However, perhaps because of that, it was quirky, arty and quite different – probably as close to whatever produced early Split Enz as to The Damned, and you can hear that strong point of difference on the very few records that came out of the scene.

There were different strata of Auckland punk acts. The most clearly defined included the first wave, effectively the Suburban Reptiles, The Scavengers, The Masochists and, very briefly, Junk.

There was the second wave, or probably more correctly, the purist Zwines bands – the acts whose existence rotated around the kids who virtually lived at the club - like Rooter, Get Smart, The Aliens and The Stimulators (although the latter pre-dated Zwines by months), and many more not listed here.

Bootgirls

Bootgirls, Windsor Castle
Photo: Bryan Staff

The Scavengers and the former Masochists merged into that scene too, almost as the godfathers, whereas the Reptiles, whilst accepted and popular, didn't really want to. They were recording and touring and had ambitions beyond Zwines (as did The Scavengers). The Enemy were adopted by the Zwines crowd, many of whom didn't realise they were from out of town, but they too had clear ambitions.

There were those who sat on the periphery, like Zerox and The City Slitz. And there were those that existed primarily after Zwines ceased to be relevant from early 1979 onwards, effectively the post-punk acts in the now accepted terminology.

Many of the bands played there so often, because they couldn't get a gig anywhere else in those very conservative times.

Punk 79

A bunch of Zwines bands (and a couple who were not) including members of The Terrorways, Toy Love, Sheerlux and The Hookers. Photo: Murray Cammick

The interior was decorated by Johnny Volume and Ronnie Recent, the wallpaper coming from the airmail NMEs stolen from my room in the flat we all shared in Remuera. They also made and installed the PA system.

It was, at first, owned by a couple of expat Liverpudlians only remembered as Don & Richy. Later it was sold to Brian Ball. There was intially a jukebox full of imported punk 7"s, but on the opening night it was smashed open and they were stolen.

The pinball machine didn't last much longer, after one 'fan' jumped onto it from the balcony.

Myself, for about six months in 78, I loved it. You could sit on the balcony observing the drama, the scenarios and the interaction between the bands and those dancing, many of whom were in bands also playing that night. Dancers would wander onto the stage to sing a song – or, on one occasion have fairly obvious sex with the bass player of a band.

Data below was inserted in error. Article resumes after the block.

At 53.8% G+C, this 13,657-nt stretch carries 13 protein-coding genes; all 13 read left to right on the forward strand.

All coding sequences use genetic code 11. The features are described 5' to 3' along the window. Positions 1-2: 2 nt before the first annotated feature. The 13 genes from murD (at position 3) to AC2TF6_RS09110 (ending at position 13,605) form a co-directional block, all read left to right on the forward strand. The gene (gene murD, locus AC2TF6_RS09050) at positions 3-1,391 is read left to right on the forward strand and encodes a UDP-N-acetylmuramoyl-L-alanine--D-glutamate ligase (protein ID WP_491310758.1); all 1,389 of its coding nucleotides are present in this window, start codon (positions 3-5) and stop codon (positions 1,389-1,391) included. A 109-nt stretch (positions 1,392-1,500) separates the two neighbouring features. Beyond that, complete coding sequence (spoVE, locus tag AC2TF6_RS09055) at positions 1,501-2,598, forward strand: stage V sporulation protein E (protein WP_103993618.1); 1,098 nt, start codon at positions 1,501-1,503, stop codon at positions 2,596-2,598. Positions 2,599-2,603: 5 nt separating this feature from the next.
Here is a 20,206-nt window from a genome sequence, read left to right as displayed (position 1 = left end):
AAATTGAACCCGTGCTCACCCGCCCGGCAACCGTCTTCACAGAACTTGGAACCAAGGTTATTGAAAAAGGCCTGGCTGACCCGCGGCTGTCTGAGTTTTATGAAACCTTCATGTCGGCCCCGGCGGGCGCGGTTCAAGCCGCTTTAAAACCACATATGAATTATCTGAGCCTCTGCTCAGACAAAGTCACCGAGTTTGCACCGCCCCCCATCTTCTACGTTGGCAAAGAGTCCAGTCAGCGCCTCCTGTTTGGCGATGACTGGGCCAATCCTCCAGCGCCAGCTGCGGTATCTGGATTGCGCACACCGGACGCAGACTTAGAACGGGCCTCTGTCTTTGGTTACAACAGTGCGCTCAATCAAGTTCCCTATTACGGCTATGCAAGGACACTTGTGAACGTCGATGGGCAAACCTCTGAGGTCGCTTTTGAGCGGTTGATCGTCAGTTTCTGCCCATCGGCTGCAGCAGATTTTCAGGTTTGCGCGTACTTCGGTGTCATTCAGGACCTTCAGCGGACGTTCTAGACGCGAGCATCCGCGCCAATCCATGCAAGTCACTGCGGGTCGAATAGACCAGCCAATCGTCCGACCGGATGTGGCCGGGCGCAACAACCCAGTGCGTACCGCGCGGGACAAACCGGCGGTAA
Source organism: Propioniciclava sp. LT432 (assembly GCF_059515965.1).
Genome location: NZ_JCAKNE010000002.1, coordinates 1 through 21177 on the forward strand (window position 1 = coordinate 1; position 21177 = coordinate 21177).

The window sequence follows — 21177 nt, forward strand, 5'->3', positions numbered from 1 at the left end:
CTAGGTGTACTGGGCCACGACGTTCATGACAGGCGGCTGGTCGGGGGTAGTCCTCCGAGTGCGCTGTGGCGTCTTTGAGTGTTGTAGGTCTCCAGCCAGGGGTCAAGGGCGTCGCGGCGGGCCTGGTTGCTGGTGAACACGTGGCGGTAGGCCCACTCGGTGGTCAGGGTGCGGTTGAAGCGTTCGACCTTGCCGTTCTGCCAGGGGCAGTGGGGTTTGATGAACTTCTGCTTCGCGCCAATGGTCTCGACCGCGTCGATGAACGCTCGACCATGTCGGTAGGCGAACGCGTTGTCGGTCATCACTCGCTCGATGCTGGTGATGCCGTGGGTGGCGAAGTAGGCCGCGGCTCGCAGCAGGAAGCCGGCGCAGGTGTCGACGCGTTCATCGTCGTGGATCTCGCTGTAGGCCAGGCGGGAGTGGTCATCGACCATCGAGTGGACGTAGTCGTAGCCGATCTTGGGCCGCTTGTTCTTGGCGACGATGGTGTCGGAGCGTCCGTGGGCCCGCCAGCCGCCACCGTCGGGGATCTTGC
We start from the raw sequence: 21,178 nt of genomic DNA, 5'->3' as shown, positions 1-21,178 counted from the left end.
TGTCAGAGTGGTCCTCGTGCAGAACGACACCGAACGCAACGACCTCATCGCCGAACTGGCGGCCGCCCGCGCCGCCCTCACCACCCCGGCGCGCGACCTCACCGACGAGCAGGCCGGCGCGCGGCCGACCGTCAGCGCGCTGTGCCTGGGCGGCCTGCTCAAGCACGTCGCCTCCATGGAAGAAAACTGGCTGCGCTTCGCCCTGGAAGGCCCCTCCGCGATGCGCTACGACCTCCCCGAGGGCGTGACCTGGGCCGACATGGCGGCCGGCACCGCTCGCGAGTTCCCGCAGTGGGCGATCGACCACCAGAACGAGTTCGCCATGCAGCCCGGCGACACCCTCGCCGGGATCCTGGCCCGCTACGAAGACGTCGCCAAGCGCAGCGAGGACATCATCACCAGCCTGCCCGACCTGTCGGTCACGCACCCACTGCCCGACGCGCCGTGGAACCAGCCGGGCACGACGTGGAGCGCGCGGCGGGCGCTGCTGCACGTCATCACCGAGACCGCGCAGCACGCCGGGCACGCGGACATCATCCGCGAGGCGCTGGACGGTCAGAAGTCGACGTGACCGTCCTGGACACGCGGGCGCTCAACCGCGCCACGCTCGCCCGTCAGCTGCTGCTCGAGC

Zero at Auckland Star

Zero / Suburban Reptiles, Oct 1977.

Girls would dance wrapped in glad-wrap and nothing else; the crowd would throw friendly heckles at the bands and they would be returned all night. Everybody knew everybody. And nothing was regarded as outrageous, although the first time Chris Knox slashed himself on stage it came close. Even the death of a punter(from a drug OD – there was suprisingly little alcohol in the unlicensed venue, but there were drugs – he lay on the floor all night and no-one noticed) caused little more than a passing murmur. Although the attempted gate crashing of the place by the Headhunters did cause a ruffle. There are stories too of a member of Hello Sailor pulling a knife on a guy over a failed drug deal.

Zwines from AK Star

From the Auckland Star, October 16th, 1980

These were interesting times as they say.

It staggered on into mid-1979 (when the owners did the classic club scam and set it on fire) but it really was a little sad by late October 1978. By 1979 was dying as other pubs and clubs had taken over, although, as with any scene there were those who refused to let it go.

And then the wonderful Proud Scum turned up almost as a parody of it all, and were huge.

The irony.

For a brief moment in time it was the playground for incendiary forces of a differing kind. All that punk rock shit, you know the historical gaze, the tight pants, the sneakers, ripped t-shirts, the fucking safety pins. The art school crowd, the working class dumbos, bad boys and good girls lost in a fantasy of their own making.....

.....Who gave a fuck, these men [The Scavengers] seemed like renaissance saints in our befuddled punk state, history will always look kindly upon them, and fuck anyone who says otherwise.

Kerry Buchanan in his notes to the long unavailable compilation Move to Riot.

To the 1980 story...

The story (on the next page) is being printed verbatim as it appeared in the magazine in 1980. There has been no attempt to modify opinions, fix the odd mistake which crept in, or update the information. Some of the bands were a little upset at the time at what I wrote (I received some flak from the Idle Idols but it was meant to be vaguely complimentary and I'm still surprised they couldn't see that – I LOVED The Idle Idols) but c'est la vie.

Any updates on where or what people are, is on my where are they now page, or will be as it comes to hand.

The much graffiti-ed wall opposite (with band names etc) was there for all to see until mid 2005. With Auckland City Council's usual sense of history it has now, I believe, been "cleaned up".

Johnny Volume

Johnny Volume / Scavengers, @ Zwines, June 1978.
Photo: Murray Cammick

For the Zwines Family Tree go here.

For Auckland's other lost punk venues: scroll down.

The Venues

Zwines

From late 78 until it was burnt out in mid 79 under circumstances which remain murky (although convictions followed). See above.